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fellow coders, just came across a strange (at least to me) behaviour for the .addClass method. I'm trying to highlight an item (div) when the mouse hovers over it by using the .addClass method and a .highlight class that changes the background-color of the div. (i'm using jQuery instead of the css :hover method for a reason.)

The code works meaning, the .highlight class is added to the div however the color is not changing. the color will only change when the div's default css class does NOT have background-color defined in it. in other words, if the div is defined with a class that includes say background-color: white; the .highlight class is added but the color does not change.

Is this normal or am I missing something? for now, i'm using .css('background-color', ....) to get the highlight going but i'm curious as to why the .addClass method is not working.

thanks.

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Without seeing your CSS it's hard to say for sure, but I'd imagine it's maybe a specificity issue. –  David Thomas Feb 1 '11 at 16:25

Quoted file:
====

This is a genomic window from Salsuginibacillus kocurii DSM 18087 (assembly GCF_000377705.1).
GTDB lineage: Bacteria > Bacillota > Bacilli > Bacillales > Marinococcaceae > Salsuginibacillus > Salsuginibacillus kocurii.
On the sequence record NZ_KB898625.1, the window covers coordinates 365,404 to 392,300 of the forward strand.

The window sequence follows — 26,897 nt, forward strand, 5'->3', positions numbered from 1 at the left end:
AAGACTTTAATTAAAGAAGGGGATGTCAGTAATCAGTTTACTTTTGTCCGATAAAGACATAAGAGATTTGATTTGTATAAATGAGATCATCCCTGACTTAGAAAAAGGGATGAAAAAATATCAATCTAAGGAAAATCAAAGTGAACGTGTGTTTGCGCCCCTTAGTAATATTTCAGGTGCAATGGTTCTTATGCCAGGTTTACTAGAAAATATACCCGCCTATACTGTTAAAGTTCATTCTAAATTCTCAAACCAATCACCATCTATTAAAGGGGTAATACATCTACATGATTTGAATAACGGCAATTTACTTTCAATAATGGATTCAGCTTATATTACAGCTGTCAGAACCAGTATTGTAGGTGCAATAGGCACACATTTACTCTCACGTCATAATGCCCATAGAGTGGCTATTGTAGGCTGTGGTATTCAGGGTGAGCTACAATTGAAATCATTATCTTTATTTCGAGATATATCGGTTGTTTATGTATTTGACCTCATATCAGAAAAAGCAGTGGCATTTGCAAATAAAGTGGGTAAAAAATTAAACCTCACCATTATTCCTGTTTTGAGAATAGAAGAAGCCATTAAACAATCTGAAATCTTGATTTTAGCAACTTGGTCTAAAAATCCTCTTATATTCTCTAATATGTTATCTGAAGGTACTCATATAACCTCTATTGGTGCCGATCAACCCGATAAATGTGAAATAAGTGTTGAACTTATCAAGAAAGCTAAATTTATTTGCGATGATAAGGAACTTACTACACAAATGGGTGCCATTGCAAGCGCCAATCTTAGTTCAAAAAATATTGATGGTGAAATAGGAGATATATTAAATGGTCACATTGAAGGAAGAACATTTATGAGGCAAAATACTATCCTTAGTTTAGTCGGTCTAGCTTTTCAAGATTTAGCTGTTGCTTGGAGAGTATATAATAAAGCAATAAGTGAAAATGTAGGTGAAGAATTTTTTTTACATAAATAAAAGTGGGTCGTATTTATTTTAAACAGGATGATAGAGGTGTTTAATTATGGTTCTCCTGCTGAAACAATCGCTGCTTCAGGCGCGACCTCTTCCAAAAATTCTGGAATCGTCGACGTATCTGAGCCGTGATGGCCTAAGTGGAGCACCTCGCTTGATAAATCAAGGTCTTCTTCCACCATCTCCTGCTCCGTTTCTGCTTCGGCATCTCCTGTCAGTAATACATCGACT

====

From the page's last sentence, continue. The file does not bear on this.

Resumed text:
5 Answers 5

up vote 6 down vote accepted

Your original CSS class is overriding the new one.

You can prevent this by adding !important to the hover rule, or by making its selector more specific, or by moving it after the original class in the CSS.

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Thank you. That did the trick. @Andy, @tvanfosson, @KARASZI, @Ned, many thanks to your relies to my question. –  djeetee Feb 2 '11 at 4:01
    
Had a similar issue when dealing with jQuery Mobile (beta). Using !important did the trick there, too. Thanks! –  zourtney Jul 26 '11 at 15:48
    
amazingly accurate!! –  Santiago Rebella Dec 4 '12 at 12:51

Maybe you should try to set the !important flag in the CSS.

.highlight {
  background-color: #ff0000 !important;
}
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try

background-color:#f00 !important;
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If you have two classes, and they both specify a background color, then which color is used depends on where the styles for the two class are defined.

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I suspect the problem lies in how the original background color is applied and relates to cascade priority and specificity. The CSS selector for the original background color is probably more specific than the class and takes precedence. For example, a selector that specifies an element by id or by it's position in the DOM is more specific than a simple class designator. Making the class declaration !important or reducing the specificity of the original CSS selector (if possible) should both work.

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